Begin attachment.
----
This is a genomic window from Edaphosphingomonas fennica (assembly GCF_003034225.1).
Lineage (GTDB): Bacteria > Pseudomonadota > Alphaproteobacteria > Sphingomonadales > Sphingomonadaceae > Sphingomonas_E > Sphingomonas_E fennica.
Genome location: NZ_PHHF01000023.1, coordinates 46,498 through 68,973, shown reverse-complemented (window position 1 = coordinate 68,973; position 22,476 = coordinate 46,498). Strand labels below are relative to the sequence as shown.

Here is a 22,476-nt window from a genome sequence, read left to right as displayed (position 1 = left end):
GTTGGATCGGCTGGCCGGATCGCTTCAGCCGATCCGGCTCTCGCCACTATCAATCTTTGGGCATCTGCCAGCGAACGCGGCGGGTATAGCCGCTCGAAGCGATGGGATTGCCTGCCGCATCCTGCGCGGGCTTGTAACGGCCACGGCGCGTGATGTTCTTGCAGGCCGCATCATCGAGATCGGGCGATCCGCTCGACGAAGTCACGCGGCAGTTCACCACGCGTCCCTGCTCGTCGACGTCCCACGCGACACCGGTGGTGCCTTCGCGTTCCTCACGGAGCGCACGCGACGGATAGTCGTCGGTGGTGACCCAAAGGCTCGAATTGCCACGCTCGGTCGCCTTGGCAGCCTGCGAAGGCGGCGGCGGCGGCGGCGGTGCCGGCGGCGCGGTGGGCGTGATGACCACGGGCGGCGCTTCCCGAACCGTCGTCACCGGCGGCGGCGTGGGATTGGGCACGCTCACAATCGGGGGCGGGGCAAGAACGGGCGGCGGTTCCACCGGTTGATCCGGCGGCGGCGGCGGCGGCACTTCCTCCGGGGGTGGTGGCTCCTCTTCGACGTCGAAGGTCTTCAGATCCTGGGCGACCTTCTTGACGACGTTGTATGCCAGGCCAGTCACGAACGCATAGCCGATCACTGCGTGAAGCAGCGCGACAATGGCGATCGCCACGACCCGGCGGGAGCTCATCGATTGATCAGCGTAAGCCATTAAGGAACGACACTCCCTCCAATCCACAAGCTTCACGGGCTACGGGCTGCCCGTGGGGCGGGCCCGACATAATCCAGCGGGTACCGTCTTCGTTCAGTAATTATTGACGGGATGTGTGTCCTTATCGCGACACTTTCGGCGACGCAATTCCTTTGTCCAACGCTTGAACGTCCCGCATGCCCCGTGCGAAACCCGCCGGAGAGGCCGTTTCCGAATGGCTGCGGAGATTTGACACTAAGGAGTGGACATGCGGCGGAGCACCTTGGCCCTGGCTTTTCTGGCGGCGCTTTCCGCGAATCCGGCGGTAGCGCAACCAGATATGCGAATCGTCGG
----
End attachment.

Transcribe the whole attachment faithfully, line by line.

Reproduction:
This is a genomic window from Edaphosphingomonas fennica (assembly GCF_003034225.1).
Lineage (GTDB): Bacteria > Pseudomonadota > Alphaproteobacteria > Sphingomonadales > Sphingomonadaceae > Sphingomonas_E > Sphingomonas_E fennica.
Genome location: NZ_PHHF01000023.1, coordinates 46,498 through 68,973, shown reverse-complemented (window position 1 = coordinate 68,973; position 22,476 = coordinate 46,498). Strand labels below are relative to the sequence as shown.

Here is a 22,476-nt window from a genome sequence, read left to right as displayed (position 1 = left end):
GTTGGATCGGCTGGCCGGATCGCTTCAGCCGATCCGGCTCTCGCCACTATCAATCTTTGGGCATCTGCCAGCGAACGCGGCGGGTATAGCCGCTCGAAGCGATGGGATTGCCTGCCGCATCCTGCGCGGGCTTGTAACGGCCACGGCGCGTGATGTTCTTGCAGGCCGCATCATCGAGATCGGGCGATCCGCTCGACGAAGTCACGCGGCAGTTCACCACGCGTCCCTGCTCGTCGACGTCCCACGCGACACCGGTGGTGCCTTCGCGTTCCTCACGGAGCGCACGCGACGGATAGTCGTCGGTGGTGACCCAAAGGCTCGAATTGCCACGCTCGGTCGCCTTGGCAGCCTGCGAAGGCGGCGGCGGCGGCGGCGGTGCCGGCGGCGCGGTGGGCGTGATGACCACGGGCGGCGCTTCCCGAACCGTCGTCACCGGCGGCGGCGTGGGATTGGGCACGCTCACAATCGGGGGCGGGGCAAGAACGGGCGGCGGTTCCACCGGTTGATCCGGCGGCGGCGGCGGCGGCACTTCCTCCGGGGGTGGTGGCTCCTCTTCGACGTCGAAGGTCTTCAGATCCTGGGCGACCTTCTTGACGACGTTGTATGCCAGGCCAGTCACGAACGCATAGCCGATCACTGCGTGAAGCAGCGCGACAATGGCGATCGCCACGACCCGGCGGGAGCTCATCGATTGATCAGCGTAAGCCATTAAGGAACGACACTCCCTCCAATCCACAAGCTTCACGGGCTACGGGCTGCCCGTGGGGCGGGCCCGACATAATCCAGCGGGTACCGTCTTCGTTCAGTAATTATTGACGGGATGTGTGTCCTTATCGCGACACTTTCGGCGACGCAATTCCTTTGTCCAACGCTTGAACGTCCCGCATGCCCCGTGCGAAACCCGCCGGAGAGGCCGTTTCCGAATGGCTGCGGAGATTTGACACTAAGGAGTGGACATGCGGCGGAGCACCTTGGCCCTGGCTTTTCTGGCGGCGCTTTCCGCGAATCCGGCGGTAGCGCAACCAGATATGCGAATCGTCGG